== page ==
Saturday, June 6, 2009

Chicken: Stock or Broth

While the rice is resting and the 3 qts of Chicken & Dumplings, and 4 qts of Chicken Vegetable Soup w/ Noodles finish up on their own, I would like to address my confusion concerning chicken fat. Considering today’s mania about fat of any kind, I would be inclined to remove and discard it. However, my childhood recollections overrule and I generally treat it as liquid gold. (If I die next week of clogged arteries, please don’t follow my example.)

In 1949, my father moved my thoroughly southern mother and us children to Cleveland while he attended school for four years. For the first year, we lived on the ground floor, left/rear, of a large red brick apartment building somewhere on Euclid Avenue. I remember that the front entrance had buzzers and speakers. Each day, coming home from the 2nd grade, I would have to press the buzzer, listen for my mother’s voice and announce myself into a little ring of holes in order to get the door to unlock. The door seemed huge and heavy. Wearing mittens and carrying my book-bag made opening it difficult but it was one of my favorite moments in any day. Perhaps that’s why walking into some restaurants whisks me immediately back to my childhood. The fragrances of out apartment did not ‘waft’. They were not gentle, like something on a spring breeze. They were hot, heavy and hard. Almost taking your breath away…and they were delicious.

Sylvia, a large Italian woman, downstairs/right/front, cooked with sausages and dried meats, garlic and basil and oregano, a great deal of which decorated her long white apron. With flour flying, she made her own ravioli and hung pasta on a clothes rack to dry. She had balls of cheese weighted with a plate and a rock in a large crock filled with liquid. Ester was the pencil thin Jewish woman who lived upstairs/left/rear/. She cooked with onions and caraway, cabbages and fishes and chicken that still had feet and necks and were laid out on a table that was covered with newspapers. Most often, the aroma from one of the kitchen overwhelmed the other but sometimes it was a real, mingling battle.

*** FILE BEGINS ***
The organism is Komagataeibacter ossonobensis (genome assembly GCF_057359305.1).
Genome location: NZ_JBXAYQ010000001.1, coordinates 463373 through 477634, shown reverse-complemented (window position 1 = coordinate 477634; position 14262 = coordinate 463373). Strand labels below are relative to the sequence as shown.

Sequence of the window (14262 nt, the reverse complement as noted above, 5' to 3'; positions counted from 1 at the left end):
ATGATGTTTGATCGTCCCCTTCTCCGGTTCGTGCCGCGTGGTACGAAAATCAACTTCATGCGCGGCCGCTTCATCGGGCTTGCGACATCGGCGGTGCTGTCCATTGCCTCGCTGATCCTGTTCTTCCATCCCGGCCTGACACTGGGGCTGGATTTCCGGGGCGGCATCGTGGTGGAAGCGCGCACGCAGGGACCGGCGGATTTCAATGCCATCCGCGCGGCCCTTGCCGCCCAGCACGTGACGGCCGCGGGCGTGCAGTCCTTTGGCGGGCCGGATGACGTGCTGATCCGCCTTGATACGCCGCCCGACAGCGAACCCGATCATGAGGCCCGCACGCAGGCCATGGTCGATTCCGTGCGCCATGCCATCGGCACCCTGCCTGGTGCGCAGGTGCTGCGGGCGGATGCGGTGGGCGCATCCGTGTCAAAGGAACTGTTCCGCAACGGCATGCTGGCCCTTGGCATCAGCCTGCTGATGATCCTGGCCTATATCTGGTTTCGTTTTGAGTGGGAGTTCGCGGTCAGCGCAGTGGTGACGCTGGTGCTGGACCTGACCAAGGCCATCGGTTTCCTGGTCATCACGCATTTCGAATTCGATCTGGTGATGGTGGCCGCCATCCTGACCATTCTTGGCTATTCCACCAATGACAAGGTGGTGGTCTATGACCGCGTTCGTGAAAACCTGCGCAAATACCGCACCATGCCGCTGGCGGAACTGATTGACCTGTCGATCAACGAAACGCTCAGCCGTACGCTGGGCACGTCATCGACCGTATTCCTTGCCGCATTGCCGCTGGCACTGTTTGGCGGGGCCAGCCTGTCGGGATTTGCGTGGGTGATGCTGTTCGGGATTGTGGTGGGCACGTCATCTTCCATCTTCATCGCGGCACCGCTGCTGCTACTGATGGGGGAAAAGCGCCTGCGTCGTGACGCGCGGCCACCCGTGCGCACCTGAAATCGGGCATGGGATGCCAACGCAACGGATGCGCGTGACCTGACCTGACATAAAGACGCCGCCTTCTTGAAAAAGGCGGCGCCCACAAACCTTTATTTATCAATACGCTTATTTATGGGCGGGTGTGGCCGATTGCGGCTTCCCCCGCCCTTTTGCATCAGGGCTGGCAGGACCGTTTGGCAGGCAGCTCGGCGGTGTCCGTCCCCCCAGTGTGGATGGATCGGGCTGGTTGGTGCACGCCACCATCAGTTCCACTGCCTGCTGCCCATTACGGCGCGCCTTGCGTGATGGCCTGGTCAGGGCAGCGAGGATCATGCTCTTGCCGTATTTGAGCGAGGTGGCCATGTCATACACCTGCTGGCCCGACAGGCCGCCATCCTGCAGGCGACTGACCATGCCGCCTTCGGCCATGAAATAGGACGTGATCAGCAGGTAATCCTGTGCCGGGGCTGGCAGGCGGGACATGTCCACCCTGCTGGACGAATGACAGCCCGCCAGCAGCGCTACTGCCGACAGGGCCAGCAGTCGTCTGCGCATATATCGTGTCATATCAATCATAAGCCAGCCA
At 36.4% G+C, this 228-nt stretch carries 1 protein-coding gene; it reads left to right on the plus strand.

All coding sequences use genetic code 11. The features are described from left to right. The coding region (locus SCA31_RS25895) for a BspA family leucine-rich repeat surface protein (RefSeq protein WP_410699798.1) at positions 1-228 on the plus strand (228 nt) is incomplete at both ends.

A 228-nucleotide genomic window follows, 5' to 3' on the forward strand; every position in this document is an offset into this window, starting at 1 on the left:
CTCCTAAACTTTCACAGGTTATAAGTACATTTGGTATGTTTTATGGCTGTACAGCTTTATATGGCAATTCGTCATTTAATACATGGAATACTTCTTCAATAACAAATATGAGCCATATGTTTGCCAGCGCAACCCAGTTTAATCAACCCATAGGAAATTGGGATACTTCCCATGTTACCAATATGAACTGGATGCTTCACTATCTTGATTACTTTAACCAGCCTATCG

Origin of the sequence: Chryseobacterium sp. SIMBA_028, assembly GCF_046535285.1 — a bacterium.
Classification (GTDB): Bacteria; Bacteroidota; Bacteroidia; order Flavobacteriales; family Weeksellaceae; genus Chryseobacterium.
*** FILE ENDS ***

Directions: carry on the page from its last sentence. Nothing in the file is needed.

I loved those smells. I loved those women. I spent hours in their kitchens watching their every move. It was Ester who taught me to make latkes, the old knuckle-shaving way. When I got my first food processor, I tried it as a shortcut to turning the potatoes to a gray pulp but it wasn’t the same and I quickly returned to the time consuming method of hand grating. It was Ester, also, who taught me that chicken fat was something of a gift from heaven. I remember the golden pools floating on her soups. I strive diligently for that look, for that taste.

Today I have cooked big pots of chicken as well as Italian dishes. My kitchen has achieved the fragrance of that long ago battleground which existed just the other side of our huge and heavy apartment entrance door.

1 comment:

sarah said...

those photos are making me hungry and i love the nostalgia of the post!